AMP has responded to senator Deborah O’Neill’s call for an investigation into changes to its buyer of last resort arrangements, saying the decision was “difficult but necessary”.
AMP has defended its decision to change the BOLR arrangements amid demands by Labor senator Deborah O’Neill that ASIC immediately commence an investigation into the matter.
“The decision to reset AMP’s commercial terms was difficult but necessary given the recent changes to legislation following the royal commission resulting in significant economic changes and disruption across the industry,” a spokesperson for AMP told ifa. “This includes the removal of grandfathered commissions, new mandatory education standards, and new regulations around advice.
“Throughout the process AMP has consulted closely with affected advisers, the industry associations and the Small Business Ombudsman, including participating in several mediation sessions with advisers. We are providing support to advisers to help them manage the BOLR changes and make an informed decision for their future.”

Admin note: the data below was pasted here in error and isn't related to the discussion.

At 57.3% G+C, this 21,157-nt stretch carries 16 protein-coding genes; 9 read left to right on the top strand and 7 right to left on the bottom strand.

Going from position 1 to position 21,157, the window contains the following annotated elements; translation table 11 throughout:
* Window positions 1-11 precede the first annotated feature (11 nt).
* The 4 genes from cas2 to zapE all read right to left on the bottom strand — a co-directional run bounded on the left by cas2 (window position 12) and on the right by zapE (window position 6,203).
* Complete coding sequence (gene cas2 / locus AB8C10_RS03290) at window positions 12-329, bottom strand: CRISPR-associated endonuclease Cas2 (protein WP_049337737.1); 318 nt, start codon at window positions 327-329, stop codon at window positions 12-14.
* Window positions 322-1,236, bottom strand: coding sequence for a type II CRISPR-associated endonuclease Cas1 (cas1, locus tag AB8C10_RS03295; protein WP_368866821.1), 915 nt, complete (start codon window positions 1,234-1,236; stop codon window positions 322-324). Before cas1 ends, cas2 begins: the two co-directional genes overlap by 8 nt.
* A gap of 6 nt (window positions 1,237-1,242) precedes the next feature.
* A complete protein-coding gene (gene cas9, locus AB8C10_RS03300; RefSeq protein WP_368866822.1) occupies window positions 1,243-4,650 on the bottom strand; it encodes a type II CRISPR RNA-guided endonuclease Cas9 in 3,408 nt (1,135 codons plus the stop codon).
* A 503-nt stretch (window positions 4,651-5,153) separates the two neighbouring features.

The spokesperson declined to comment on whether AMP had been contacted by ASIC as part of an investigation, but said that it had participated in mediation sessions with more than 30 advice practices to date.
Ms O’Neill slammed AMP’s decision last year to reduce its BOLR guaranteed value from four times annual revenue to 2.5 times annual revenue and said that the Small Business and Family Enterprise Ombudsman had received over a hundred complaints from advisers affiliated with AMP due to the changes.
“The decision has drastically devalued the businesses of many financial advisors,” Ms O’Neill said. “This was also applied retroactively to many planners who had purchased client books in good faith with this guarantee.”
Ms O’Neill has requested that ASIC prepare a full report for the joint committee on corporations and financial services oversight hearings on 13 July.
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